Green

Roundup: Flickr founders leave Yahoo, ex-Citi CFO raising $3B for cleantech, Microsoft buys Navic, and more

Flickr founders join exodus from Yahoo — Caterina Fake and Stewart Butterfield, the founders of photo-sharing app Flickr, a $35 million Yahoo acquisition, have added their names to the lengthening list of Yahoo defections. Kara Swisher speculates that a boardroom brawl is underway at the embattled search company. No word on where Fake and Butterfield will head next, although with any luck it’ll be another startup.

Another $3 $1 billion for cleantech — Todd Thompson, the ex-CFO of Citi, is raising a targeted $3 billion (correction: It turns out Thompson is sticking to $1 billion after all, although the move to cleantech is confirmed) for a new cleantech-focused private equity fund, according to a tipster. Thompson was reported to be raising $1 to $2 billion for a new private equity fund last year. Originally slated for other purposes, the fund was flipped over to cleantech and carbon credits. The money will be a welcome capital influx for cleantech, which has rapidly grown to become the third-largest venture investment category.

Microsoft buys TV ad network Navic — As part of its ongoing plan to capture a share of the modern advertising market, Microsoft has snapped up Navic Networks, which makes interactive ads for TV, as well as running its own sales network.

Study predicts 100X growth in solar by 2025 — Solar of all sorts accounts for under 0.1 percent of electricity generation in the United States today, but a study co-authored by Clean Edge and Co-op America predicts that it will rise to around 10 percent by 2025. The price tag: Around $500 billion. Meanwhile, pleasingly-named Texan T. Boone Pickens is still betting on wind, and is lobbying Washington to help out.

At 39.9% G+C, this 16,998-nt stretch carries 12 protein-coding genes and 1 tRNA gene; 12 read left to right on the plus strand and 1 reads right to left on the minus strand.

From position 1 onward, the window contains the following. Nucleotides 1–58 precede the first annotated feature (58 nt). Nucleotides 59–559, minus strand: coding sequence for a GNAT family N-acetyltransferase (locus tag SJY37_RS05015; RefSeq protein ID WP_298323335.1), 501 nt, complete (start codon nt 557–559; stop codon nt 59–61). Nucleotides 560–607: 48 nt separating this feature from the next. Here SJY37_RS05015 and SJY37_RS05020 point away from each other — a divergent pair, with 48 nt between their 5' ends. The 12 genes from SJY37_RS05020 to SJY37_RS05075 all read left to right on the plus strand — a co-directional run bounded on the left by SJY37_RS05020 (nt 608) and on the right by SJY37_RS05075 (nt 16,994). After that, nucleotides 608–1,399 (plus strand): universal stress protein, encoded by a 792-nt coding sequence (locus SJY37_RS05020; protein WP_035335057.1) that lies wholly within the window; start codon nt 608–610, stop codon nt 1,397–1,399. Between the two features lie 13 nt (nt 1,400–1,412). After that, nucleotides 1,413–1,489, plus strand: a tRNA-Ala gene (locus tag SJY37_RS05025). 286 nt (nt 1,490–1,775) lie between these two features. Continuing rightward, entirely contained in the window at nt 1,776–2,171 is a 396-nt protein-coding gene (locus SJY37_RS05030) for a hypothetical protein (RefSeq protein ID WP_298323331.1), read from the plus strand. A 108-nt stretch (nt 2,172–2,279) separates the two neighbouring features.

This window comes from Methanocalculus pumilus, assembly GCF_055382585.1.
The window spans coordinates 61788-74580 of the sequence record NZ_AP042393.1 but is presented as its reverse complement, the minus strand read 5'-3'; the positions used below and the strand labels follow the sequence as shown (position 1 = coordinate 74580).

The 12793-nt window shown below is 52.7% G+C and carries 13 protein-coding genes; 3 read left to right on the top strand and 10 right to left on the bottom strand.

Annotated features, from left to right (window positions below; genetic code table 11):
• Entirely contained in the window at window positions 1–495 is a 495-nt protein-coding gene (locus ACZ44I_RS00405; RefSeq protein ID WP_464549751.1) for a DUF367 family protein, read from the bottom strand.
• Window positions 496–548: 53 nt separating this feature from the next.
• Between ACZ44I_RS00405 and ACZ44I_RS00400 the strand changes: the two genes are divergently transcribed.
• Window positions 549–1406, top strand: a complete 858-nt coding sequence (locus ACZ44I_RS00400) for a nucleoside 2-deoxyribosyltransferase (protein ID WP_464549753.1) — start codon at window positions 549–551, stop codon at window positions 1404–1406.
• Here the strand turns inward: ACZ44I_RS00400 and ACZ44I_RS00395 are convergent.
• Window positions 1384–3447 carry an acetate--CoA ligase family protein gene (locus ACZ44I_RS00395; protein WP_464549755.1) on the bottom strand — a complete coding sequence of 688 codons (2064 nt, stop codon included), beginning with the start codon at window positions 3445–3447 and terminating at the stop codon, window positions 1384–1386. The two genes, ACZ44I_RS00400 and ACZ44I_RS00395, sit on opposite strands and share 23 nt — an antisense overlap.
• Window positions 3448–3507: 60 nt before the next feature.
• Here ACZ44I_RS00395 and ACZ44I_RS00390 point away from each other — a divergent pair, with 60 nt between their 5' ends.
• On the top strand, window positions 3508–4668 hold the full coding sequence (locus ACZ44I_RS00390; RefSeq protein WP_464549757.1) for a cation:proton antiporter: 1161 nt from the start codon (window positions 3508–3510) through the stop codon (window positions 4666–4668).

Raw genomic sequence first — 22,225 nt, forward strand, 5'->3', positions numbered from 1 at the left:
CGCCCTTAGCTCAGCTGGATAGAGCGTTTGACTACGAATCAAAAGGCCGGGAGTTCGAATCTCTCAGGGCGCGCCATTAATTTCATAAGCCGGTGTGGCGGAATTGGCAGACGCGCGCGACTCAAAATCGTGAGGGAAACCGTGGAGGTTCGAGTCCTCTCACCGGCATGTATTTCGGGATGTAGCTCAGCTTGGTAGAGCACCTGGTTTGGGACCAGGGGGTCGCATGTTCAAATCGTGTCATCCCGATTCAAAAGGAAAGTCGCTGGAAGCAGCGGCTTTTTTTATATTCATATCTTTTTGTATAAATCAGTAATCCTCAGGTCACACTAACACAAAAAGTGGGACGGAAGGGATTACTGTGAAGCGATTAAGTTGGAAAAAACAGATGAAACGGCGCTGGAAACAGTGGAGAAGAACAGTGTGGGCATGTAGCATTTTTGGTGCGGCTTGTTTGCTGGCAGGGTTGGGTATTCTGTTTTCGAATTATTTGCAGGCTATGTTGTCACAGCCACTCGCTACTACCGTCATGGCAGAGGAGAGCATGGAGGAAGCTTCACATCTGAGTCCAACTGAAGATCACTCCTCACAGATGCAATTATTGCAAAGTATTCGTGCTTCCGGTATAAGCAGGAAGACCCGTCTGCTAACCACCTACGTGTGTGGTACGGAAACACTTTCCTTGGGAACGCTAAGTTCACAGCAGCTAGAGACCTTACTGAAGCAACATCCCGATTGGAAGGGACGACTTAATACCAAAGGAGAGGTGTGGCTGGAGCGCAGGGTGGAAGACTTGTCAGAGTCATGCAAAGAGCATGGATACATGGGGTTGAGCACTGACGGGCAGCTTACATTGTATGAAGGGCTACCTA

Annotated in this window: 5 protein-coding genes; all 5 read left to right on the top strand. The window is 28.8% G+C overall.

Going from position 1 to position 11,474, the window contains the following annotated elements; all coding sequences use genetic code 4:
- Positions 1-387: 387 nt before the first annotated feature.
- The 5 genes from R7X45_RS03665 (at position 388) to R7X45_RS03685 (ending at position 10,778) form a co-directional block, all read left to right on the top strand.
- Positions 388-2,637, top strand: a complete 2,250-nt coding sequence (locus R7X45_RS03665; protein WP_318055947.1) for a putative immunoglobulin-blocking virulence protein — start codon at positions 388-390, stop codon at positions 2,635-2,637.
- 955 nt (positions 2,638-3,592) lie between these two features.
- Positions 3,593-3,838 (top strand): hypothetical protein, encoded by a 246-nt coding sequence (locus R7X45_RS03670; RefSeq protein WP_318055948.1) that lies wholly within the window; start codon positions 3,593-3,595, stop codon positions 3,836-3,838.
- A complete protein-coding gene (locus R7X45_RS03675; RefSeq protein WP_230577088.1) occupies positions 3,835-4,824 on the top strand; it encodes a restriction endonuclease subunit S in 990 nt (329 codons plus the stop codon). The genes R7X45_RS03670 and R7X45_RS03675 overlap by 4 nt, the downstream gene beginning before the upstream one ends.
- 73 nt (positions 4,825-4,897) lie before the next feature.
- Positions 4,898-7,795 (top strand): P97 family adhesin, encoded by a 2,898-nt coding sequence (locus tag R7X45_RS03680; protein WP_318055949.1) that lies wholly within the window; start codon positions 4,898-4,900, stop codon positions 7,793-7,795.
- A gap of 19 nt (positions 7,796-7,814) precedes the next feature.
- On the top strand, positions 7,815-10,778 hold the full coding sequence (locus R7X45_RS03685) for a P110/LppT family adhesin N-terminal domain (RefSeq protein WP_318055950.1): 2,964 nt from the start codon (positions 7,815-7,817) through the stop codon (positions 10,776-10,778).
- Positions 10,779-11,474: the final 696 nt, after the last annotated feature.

Ad startup Zango lays off 68 employees – Zango, historically one of the foremost perpetrators of pesky pop-up ads served up by Trojan ad software, has been forced to lay off about a third of its workforce, according to John Cook at the Seattle PI. The company has actually distanced itself from pop-ups in recent years, which leads one to wonder if they should have stuck with the illicit activities.

The Westly Group’s new $130M cleantech fundConnie Loizos of peHUB has an interview with the two principals of the Westly Group on their new cleantech fund.

Varolii gives up on IPO plans — How many companies have backed out of IPOs this year due to bad market conditions? More than you can count on your fingers, but less than if you included your toes. Varolii, a customer communications software maker in Seattle, has helped come closer to breaking the finger-toe barrier by backing out of its own IPO.

Cadence makes hostile offer for Mentor: Cadence Design Systems made a $1.6 billion offer to buy chip design software and verification firm Mentor Graphics. But Oregon-based Mentor rejected the $16 a share offer as too low. The price was a 30 percent premium over Mentor’s Monday closing price.

Associated Press starts selling “quotation licenses” — As part of its ongoing face-off with bloggers and small media outlets, the Associated Press has started selling licenses to quote its material. The lowest price: $12.50 for 5-25 words. That’s a pretty clear f— you to the new media establishment, most of which is lucky to make a cent per word of their own. The AP may just be grandstanding, but as Boing Boing points out, if it gets its way it could rewrite the existing landscape of fair usage.

Photo credits — Top: Flickr / yoz; Bottom: Flickr / weegeebored

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